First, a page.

Assuming the stats he mentions are true, the fact of that matter would be that 5% of UFO observations remained unexplained - which means they could be any number of things that we just haven't thought of yet (including figments of the imagination - I'm not sure if the unexplained UFOs that he was talking about even had any kind of photographic evidence associated with them). What it doesn't mean is that those 5% must therefore all be alien spacecraft.
    Actually they can also be many of the same things the others have been identified to be, there just wasn't enough information to eliminate enough of them.
    The 5% isn't unidentified because all mainstream possibilities have been eliminated for them, it's because not enough have been eliminated to say which it was.
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    Well, yes . The point I was making (maybe poorly ) was that the 5% is "unexplained" which means exactly that, and not "therefore must be alien spacecraft".

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    Mr Kaku, if you are reading this (or anyone can be bothered to try to contact him, may I ask..

    Which are your five 'best' (ie most unexplainable ) incidents?

    I would truly like to know. For sadly, the more deeply I look into the 'best' incidents, the more they tend to unravel...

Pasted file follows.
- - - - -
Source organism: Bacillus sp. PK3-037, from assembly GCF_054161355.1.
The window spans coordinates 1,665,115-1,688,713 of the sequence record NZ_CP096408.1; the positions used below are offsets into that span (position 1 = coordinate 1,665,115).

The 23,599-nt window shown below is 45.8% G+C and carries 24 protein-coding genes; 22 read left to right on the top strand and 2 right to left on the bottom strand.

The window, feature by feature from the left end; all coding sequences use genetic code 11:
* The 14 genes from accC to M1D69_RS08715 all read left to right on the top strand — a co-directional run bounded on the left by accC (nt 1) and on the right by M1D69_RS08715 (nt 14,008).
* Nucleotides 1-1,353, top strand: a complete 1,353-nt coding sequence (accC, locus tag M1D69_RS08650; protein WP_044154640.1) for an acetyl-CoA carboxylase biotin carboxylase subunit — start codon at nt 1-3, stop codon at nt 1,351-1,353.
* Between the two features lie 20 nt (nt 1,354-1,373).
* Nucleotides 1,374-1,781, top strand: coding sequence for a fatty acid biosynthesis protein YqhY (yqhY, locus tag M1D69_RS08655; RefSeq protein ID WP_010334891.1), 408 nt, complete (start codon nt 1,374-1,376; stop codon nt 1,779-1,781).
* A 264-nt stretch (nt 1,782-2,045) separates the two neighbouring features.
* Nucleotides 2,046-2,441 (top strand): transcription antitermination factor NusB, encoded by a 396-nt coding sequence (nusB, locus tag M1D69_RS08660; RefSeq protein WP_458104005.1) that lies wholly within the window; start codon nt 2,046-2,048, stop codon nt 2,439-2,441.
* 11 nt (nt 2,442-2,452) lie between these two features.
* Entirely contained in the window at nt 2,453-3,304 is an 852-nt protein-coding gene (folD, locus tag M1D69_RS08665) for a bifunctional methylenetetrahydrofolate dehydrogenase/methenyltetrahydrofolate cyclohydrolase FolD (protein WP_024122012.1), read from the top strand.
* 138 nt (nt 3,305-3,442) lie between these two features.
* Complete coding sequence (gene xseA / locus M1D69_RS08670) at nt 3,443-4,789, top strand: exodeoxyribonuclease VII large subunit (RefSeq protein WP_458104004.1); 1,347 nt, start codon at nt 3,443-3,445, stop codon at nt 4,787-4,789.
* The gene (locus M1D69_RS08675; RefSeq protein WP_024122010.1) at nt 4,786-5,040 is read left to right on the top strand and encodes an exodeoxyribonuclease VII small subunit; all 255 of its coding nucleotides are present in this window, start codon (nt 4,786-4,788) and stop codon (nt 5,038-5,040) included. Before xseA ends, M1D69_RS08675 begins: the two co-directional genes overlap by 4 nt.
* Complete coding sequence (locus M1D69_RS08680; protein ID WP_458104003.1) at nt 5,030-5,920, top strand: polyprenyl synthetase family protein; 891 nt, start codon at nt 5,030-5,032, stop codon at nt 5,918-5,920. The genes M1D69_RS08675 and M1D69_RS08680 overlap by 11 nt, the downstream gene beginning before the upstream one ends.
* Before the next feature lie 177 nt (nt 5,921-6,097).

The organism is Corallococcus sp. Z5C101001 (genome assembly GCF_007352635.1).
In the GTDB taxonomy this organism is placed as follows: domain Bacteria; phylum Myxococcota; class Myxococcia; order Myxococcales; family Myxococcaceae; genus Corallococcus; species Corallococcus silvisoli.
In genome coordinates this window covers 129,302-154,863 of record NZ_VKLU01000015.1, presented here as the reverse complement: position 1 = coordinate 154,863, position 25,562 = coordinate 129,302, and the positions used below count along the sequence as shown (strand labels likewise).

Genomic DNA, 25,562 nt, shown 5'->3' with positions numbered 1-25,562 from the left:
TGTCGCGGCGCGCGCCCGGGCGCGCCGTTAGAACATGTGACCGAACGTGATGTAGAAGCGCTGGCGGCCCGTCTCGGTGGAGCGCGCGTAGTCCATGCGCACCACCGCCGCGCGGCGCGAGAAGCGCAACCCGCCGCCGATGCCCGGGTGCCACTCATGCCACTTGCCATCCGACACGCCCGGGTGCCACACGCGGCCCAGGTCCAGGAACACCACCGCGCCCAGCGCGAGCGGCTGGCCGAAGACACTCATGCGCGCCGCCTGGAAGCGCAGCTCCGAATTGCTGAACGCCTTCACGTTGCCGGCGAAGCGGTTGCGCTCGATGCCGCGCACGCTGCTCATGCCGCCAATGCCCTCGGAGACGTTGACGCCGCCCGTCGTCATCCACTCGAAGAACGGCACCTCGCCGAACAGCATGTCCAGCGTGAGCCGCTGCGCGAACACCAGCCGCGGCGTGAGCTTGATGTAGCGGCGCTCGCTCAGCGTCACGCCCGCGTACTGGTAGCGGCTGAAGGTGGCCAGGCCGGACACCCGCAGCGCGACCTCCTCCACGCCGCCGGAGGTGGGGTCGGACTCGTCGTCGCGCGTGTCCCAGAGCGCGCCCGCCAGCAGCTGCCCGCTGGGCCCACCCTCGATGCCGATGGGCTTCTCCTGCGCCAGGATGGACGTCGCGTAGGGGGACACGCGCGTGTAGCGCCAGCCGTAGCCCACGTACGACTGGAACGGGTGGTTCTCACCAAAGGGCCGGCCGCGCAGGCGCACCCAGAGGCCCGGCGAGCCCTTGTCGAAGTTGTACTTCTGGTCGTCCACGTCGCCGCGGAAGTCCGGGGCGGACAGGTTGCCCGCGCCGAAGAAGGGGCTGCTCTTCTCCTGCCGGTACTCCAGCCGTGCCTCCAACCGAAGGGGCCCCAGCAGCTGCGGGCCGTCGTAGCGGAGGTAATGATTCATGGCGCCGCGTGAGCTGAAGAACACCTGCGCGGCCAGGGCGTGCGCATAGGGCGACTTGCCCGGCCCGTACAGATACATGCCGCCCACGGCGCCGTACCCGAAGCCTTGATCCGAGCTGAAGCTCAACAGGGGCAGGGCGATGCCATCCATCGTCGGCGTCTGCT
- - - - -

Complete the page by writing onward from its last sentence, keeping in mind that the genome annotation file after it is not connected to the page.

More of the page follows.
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    With the best will in the world, I can't understand how Kaku can believe that all of the 5% of unexplained cases are extraterrestrial in origin.

    I actually do believe very strongly in extraterrestrials myself. On a good day I could maybe believe that about 5% of that 5% of all sightings are truly intriguing; that makes a grand total of 0.25% which have the 'high strangeness' factor. Kaku appears to fall into the 'I want to believe' camp.

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    Quote Originally Posted by eburacum45
    I actually do believe very strongly in extraterrestrials myself. On a good day I could maybe believe that about 5% of that 5% of all sightings are truly intriguing; that makes a grand total of 0.25% which have the 'high strangeness' factor.
    I am sure you posted that expecting this type of response, but even if there is a .25% "high strangeness" factor, that doesn't make them ET, that just means they are highly strange, and nothing else.